Authentic Memoirs of the Public Life of M. Fouché, Duke of Otranto: Comprising Various Letters Addressed to the Emperor Napoleon, King Joachim, the Comte D'Artois, the Duke of Wellington, Prince Blucher, Louis XVIII, Count de Blacass, &c. &c

Front Cover
H. Colburn, 1818 - France - 168 pages
0 Reviews
Reviews aren't verified, but Google checks for and removes fake content when it's identified

From inside the book

What people are saying - Write a review

We haven't found any reviews in the usual places.

Selected pages

Other editions - View all

Common terms and phrases

Popular passages

Page 18 - My head and heart thus flowing thro' my quill, Verse-man or prose-man, term me which you will, Papist or Protestant, or both between, Like good Erasmus in an honest mean, In moderation placing all my glory, While Tories call me Whig, and Whigs a Tory.
Page 32 - NOT discovered to the king the names of the royalists whoi declared against his authority, and negociated with Napoleon. I wished not to lift my veil; those whose honor has been saved may return to virtue. There were only two means of serving the king — the increasing of his physical or his moral power. If a physical power is sometimes necessary to suppress disorders, it is not sufficient to establish a, durable order of things.
Page 110 - ... representatives of the nation are incessantly employed on a civil compact, of which the component powers, separated but not divided, all contribute by their reciprocal action to harmony and unity. From the moment this compact shall be signed by the Prince called to reign over us, the sovereign shall receive the sceptre and the crown from the hands of the nation.
Page 68 - Europe does not become your own ; and the title of sovereign of a few acres of land still less becomes him who possessed an immense empire. I beseech you to weigh these two considerations, and you will feel how well they are founded. The island of Elba lies at a short distance from Africa, Greece, and Spain. It almost touches the coasts of Italy and France. From that island the sea, the winds, and a small felucca may rapidly convey you to every country exposed to movements, dissensions, and revolutions.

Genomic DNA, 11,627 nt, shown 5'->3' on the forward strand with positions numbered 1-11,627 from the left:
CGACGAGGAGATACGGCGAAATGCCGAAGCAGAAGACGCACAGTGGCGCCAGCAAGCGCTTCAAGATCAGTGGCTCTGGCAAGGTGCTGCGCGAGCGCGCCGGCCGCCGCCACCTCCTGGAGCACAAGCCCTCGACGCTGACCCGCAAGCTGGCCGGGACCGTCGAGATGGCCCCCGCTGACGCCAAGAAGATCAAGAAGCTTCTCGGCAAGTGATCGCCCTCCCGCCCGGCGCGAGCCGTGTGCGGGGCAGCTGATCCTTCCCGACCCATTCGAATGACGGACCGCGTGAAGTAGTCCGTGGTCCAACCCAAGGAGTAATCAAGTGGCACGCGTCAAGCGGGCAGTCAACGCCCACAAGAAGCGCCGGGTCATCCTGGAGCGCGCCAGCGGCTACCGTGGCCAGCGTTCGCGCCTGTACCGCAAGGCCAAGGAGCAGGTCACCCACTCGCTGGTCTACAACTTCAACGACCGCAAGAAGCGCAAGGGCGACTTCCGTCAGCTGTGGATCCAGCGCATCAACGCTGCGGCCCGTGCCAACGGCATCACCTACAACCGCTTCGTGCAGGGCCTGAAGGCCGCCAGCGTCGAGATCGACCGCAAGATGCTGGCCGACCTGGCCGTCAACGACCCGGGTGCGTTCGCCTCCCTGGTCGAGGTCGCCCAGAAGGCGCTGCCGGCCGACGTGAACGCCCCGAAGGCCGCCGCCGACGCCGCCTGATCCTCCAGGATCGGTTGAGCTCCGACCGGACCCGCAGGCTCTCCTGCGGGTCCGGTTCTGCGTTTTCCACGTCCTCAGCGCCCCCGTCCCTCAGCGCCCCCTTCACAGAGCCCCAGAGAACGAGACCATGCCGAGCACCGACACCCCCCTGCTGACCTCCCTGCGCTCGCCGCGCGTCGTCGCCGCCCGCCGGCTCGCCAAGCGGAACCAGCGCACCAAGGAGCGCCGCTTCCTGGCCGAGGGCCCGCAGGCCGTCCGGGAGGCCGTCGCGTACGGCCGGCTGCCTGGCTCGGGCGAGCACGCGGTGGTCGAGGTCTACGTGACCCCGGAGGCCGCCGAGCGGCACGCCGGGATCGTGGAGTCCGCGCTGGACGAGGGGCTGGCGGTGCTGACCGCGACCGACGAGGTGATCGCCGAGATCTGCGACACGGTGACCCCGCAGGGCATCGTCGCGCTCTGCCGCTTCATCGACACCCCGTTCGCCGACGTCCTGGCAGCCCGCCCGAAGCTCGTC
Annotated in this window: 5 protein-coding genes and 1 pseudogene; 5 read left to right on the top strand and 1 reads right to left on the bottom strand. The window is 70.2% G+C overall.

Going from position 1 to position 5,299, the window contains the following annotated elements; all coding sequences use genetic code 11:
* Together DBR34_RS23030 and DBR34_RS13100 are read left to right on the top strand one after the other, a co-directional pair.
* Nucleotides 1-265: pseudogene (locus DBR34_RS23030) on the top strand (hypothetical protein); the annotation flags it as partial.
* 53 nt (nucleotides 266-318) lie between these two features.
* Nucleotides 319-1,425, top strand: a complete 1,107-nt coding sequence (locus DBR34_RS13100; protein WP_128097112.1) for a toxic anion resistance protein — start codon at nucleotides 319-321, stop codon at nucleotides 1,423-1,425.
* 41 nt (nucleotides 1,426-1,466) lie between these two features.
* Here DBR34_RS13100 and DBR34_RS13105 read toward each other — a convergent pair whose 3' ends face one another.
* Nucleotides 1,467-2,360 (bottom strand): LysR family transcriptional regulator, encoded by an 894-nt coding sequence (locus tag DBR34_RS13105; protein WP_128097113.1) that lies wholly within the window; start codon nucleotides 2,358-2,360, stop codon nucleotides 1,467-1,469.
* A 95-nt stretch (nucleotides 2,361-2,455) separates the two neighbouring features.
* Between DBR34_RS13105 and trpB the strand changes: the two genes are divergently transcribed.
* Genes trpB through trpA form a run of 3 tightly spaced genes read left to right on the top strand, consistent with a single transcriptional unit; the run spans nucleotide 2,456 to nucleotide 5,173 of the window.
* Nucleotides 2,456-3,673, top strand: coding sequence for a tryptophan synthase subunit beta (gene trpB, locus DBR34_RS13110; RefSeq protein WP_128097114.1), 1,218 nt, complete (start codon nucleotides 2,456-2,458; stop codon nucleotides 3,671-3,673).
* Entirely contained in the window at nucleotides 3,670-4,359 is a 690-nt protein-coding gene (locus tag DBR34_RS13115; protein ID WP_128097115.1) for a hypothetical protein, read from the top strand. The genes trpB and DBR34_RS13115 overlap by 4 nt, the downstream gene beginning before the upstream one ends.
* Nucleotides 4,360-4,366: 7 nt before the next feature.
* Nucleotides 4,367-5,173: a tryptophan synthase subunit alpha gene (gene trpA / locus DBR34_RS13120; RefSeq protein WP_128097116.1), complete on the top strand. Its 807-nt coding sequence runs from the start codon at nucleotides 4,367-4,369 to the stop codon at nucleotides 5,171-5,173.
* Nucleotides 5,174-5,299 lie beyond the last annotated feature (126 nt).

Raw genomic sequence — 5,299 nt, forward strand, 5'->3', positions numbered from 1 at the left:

Page 57 - When a man has the misfortune to be celebrated, the place which is the least known receives eclat, when he wishes to retire to it. I wished at least to escape from calumny, by the simplicity, by the obscurity, and by the happiness of my domestic life. Some are astonished, that, in quitting the ministry, I did not enter the Chamber of Deputies, to which several electoral colleges, especially that of Paris, had called me. Could I have struggled with advantage against the...
Page 53 - Tell the emperor," replied the ex-minister, " that for fiveand-twenty years I have been accustomed to sleep with my head on the block ; that I know his power, but do not fear it ; and that he may make a Strafford of me if he pleases.
Page 45 - The tranquillity of the state is intimately connected with the moral dispositions of the laborious classes, of which the people is composed, and which form the basis of the social edifice. A good police judges not of these dispositions by the applauses which men the most vile and the most wicked ever obtain during the period they are in power.
Page 21 - Whither has their obstinacy to apeak and ad as absolute masters, and to punish all resistance, conducted them? they have paved the way to the throne for the Prince of Orange, who, to maintain himself there, needed only to use his power with moderation, to dissipate alarm, and to diffuse security.
Page 43 - This is the police of a courtier who is desirous of pleasing, or of a subaltern who is in need of such means of making his merit be seen: it is not ours. A minister must calculate well on the indulgence or on the .weakness of...
Page 59 - XVIII. from nominating him his minister, nor the Allied Sovereigns from bestowing on him marks of consideration, could become, at this day, a subject of proscription ? If this were possible, it would not be the proscribed person whom we had reason to pity.

Bibliographic information